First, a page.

Poe Approves of Poetry and Translation

Poe is recovering nicely from her spaying and wants you to read the latest issue of Poetry, as well as That We May Live, a collection of Chinese speculative fiction in translation from Two Lines Press.

The big news from this past week is that I was notified that two of my poems have been accepted for publication! I will announce the venue when the publication date approaches. I can say that the journal which selected them is of the highest caliber. This will be my first unsolicited acceptance since the 1999 issue of Voices.

Reading and writing have both been mostly on hiatus for the last week, due to family duties, taking care of a recovering cat, and general exhaustion from extreme lack of sleep. I have managed to read a few stories from Varlam Shalamov‘s collection Kolyma Stories. This has done nothing for my peace of mind, as they are set in the gulag where he spent more than a decade of his life.

I have begun the process of turning my NaNoWriMo 2019 project — lightly-fictionalized writing about my terrible neighbor — into a series of short stories, and should hopefully have at least one of them whipped into shape before my birthday at the beginning of June. Would be nice to have at least one more publication under my belt by the end of the year.

Non-ConFusion Books is a Relatively Small Stack

While digging out from under the post-ConFusion pile of books I set aside two new additions to the Library of Winkelman Abbey. On the left is the latest edition of Poetry magazine, and on the right is The Best of Uncanny from Subterranean Press. This is a Big Gorgeous Book and I will likely be reading the stories therein for several weeks.

Speaking of reading, I am working through the stories in the various Long List Anthologies of runners-up in the Short Fiction category from the Hugo Awards. Five of these anthologies have been published so far, and I hope the series continues as long as the Hugos are awarded.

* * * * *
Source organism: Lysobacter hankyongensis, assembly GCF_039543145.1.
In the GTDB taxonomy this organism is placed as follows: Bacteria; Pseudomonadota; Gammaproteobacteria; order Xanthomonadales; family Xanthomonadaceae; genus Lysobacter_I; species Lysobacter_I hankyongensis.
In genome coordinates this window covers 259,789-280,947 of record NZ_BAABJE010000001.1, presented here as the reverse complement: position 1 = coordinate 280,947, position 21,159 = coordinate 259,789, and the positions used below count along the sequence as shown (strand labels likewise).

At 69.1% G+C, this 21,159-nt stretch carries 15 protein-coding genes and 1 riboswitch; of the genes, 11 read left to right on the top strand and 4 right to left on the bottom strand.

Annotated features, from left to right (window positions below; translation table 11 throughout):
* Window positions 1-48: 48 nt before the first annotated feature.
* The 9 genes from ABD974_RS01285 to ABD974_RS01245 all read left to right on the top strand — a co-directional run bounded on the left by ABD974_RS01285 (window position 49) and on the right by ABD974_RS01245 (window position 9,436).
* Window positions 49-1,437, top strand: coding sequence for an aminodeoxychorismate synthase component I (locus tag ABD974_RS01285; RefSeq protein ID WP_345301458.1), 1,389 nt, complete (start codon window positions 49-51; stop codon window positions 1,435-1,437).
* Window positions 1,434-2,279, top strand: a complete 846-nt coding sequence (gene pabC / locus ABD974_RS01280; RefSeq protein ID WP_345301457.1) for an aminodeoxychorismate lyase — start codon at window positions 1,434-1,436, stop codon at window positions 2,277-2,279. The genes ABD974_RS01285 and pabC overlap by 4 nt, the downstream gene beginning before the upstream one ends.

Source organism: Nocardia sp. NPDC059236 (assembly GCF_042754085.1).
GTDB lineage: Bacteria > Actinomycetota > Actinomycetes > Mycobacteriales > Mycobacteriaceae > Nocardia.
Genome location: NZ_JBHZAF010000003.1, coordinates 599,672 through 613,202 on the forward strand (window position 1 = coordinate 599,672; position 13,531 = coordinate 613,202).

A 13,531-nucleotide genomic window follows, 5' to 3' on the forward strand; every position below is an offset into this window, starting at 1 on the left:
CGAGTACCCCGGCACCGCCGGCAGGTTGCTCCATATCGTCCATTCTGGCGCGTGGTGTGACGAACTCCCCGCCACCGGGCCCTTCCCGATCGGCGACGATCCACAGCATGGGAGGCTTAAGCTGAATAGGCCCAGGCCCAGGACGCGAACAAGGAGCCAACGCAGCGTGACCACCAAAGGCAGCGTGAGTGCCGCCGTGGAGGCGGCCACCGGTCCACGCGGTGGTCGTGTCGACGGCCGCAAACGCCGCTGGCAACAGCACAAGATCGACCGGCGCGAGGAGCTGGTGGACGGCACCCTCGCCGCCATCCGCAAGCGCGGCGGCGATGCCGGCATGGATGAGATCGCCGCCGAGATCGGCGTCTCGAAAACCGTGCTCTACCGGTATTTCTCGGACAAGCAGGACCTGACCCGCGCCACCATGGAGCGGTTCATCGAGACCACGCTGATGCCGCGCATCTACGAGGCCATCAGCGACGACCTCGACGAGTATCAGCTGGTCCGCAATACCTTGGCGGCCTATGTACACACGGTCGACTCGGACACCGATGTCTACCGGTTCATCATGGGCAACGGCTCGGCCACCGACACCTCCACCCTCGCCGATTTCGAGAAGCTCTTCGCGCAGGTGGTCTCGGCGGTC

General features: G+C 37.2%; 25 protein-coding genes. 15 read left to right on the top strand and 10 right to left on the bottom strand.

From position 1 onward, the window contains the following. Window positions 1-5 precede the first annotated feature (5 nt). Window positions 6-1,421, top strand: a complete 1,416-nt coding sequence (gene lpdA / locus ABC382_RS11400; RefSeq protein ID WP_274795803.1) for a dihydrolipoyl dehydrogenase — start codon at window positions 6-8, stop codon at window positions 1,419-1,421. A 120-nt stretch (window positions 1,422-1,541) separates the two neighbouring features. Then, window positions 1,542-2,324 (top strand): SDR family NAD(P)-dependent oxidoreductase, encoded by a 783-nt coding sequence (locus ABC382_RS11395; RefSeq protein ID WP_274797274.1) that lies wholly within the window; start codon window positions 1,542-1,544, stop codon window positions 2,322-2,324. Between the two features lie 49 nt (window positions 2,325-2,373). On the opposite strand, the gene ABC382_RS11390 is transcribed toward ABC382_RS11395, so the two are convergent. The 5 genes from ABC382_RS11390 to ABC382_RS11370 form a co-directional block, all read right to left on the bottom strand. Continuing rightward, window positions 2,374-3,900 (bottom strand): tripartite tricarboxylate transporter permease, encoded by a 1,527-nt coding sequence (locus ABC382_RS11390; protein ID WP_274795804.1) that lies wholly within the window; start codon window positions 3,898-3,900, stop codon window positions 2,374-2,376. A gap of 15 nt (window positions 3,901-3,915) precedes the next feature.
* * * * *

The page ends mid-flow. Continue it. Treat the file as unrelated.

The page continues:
Writing has mostly involved a few short poems and a lot of editing of the large stack of short stories. I have about half a dozen submissions out there and I have already received three rejection letters in 2020, so I am off to a rocking start!

Paws for Poetry

First, the most important news of the year. As of Christmas day, 2019, we have a cat! Internet, meet Poe, our Yooper ginger kitten. As near as we can tell he is about five months old. We adopted him from my girlfriend’s sister’s farm in Rudyard. Or rather, he adopted us. All of the cats were approachable, but Poe was the only one who stuck around to socialize after being fed.

Zyra named him after Edgar Allan Poe. Addressing someone as “po” is also a sign of respect in Tagalog and other Filipino dialects. And before anyone asks, no the cat was not named after Poe Dameron from the latest Star Wars trilogy.

(When I announced the kitten acquisition on Facebook the fine folks there suggested names like “Gravy”, “Pasty”, and “Poutine”. Poutine would in fact be a good name for a cat.)

Unless something exciting happens in the next two days, the January 2020 issue of Poetry will likely be the last acquisition to the Library at Winkelman Abbey for 2019. And that is fine. I have more than enough to read over the next few months, and since I want to hit the ground running on January 2 with lots of writing, editing and submitting, I won’t have as much time to read and catalog. I think of all my various subscriptions I will only be keeping three going into the new year: Poetry, Paris Review and And Other Stories. I might renew the subscription to Restless Books, but I need to draw the line somewhere.

In reading news, I haven’t done much in the past week. Still working through Gore Capitalism and occasionally edging carefully past my copy of A Thousand Plateaus on the way to and from the kitchen, lest I startle it into attacking me.

I doubt I will start reading any new books before the new year; too many and-of-year projects to complete, too much food to eat, and wow, do kittens require a lot of attention.

Happy New Year, everyone!

(PS: You cant have Poetry without Poe! Poetry without Poe is just “try”.)

A Break in the Drought

Oh it’s been a crazy busy couple of weeks, but to make up for the stress of work, work, and, uh work, we received a refreshingly large pile of reading material here at the library of Winkelman Abbey.

Top left is the latest issue of Dreamforge. Next to it is the latest issue of Rain Taxi, which means I will probably soon be ordering a few more books, based on the reviews in Rain Taxi. Third is The Gurkha and the Lord of Tuesday by Saad Z. Hossain, which I picked up from Amazon on a whim. Last in the top row is the latest Tensorate series book from Jy Yang, The Ascent to Godhood.